As a starting point, potential targets should understand the size of the market in which they operate and how their products or services add value in the product chain.  For instance, does the product or service enable clients to reduce costs or enhance productivity in a manner not attainable through the use of competing technologies?  If so, these savings or gains should be fully quantified so as to facilitate an understanding of the total economic impact of the product or service.  When evaluating the nature of the market, it is important to be able to articulate how the market has changed and is being impacted by current economic conditions and the future impact of continued volatility and/or regulatory changes.

In this context, potential targets need to evaluate what steps are or should be taken to protect and leverage this competitive advantage. In technology intensive sectors, businesses need to develop an intellectual property strategy that includes robust contractual protections for intellectual property and trade secrets, which incorporates an active monitoring system to detect infringements of these rights.  To the extent that a business’ technologies are not being fully utilized, potential targets should be exploring opportunities to license patents so as to maximize their productivity and value.  Ultimately, the value of any intellectual property held by a business is only valuable if it can be protected and applied to a productive purpose.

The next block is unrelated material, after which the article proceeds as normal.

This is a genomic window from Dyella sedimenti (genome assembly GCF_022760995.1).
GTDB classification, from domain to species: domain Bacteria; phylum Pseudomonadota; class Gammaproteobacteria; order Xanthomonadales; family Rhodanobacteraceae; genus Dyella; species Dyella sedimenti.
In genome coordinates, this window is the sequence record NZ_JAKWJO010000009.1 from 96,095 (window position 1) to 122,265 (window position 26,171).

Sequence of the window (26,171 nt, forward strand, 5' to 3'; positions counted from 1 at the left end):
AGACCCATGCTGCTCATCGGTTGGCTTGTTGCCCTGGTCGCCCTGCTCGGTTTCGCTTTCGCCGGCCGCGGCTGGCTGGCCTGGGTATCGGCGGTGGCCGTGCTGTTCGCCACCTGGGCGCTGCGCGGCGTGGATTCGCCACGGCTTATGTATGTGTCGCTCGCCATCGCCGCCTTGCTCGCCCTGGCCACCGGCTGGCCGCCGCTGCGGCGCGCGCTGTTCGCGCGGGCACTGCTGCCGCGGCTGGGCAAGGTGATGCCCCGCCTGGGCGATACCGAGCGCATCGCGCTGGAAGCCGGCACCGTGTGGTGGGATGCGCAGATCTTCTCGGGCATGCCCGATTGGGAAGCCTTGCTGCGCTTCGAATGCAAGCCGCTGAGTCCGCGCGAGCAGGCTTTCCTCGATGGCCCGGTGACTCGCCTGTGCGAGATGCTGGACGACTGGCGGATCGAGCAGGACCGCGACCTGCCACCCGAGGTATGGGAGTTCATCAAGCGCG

Similarly, a clear understanding of and ability to communicate the economies associated with a product or service is critical for developing a credible narrative on how the business has grown its market share and how it intends to continue do so in depressed markets.  For energy sector participants, this should include a fulsome understanding of the non-energy sector applications of particular products or services.  Understanding how a product or service can be cross-leveraged into new markets is increasingly being viewed by investors as a hedge against further instability in the energy sector.

Presenting Your Corporation in the Best Light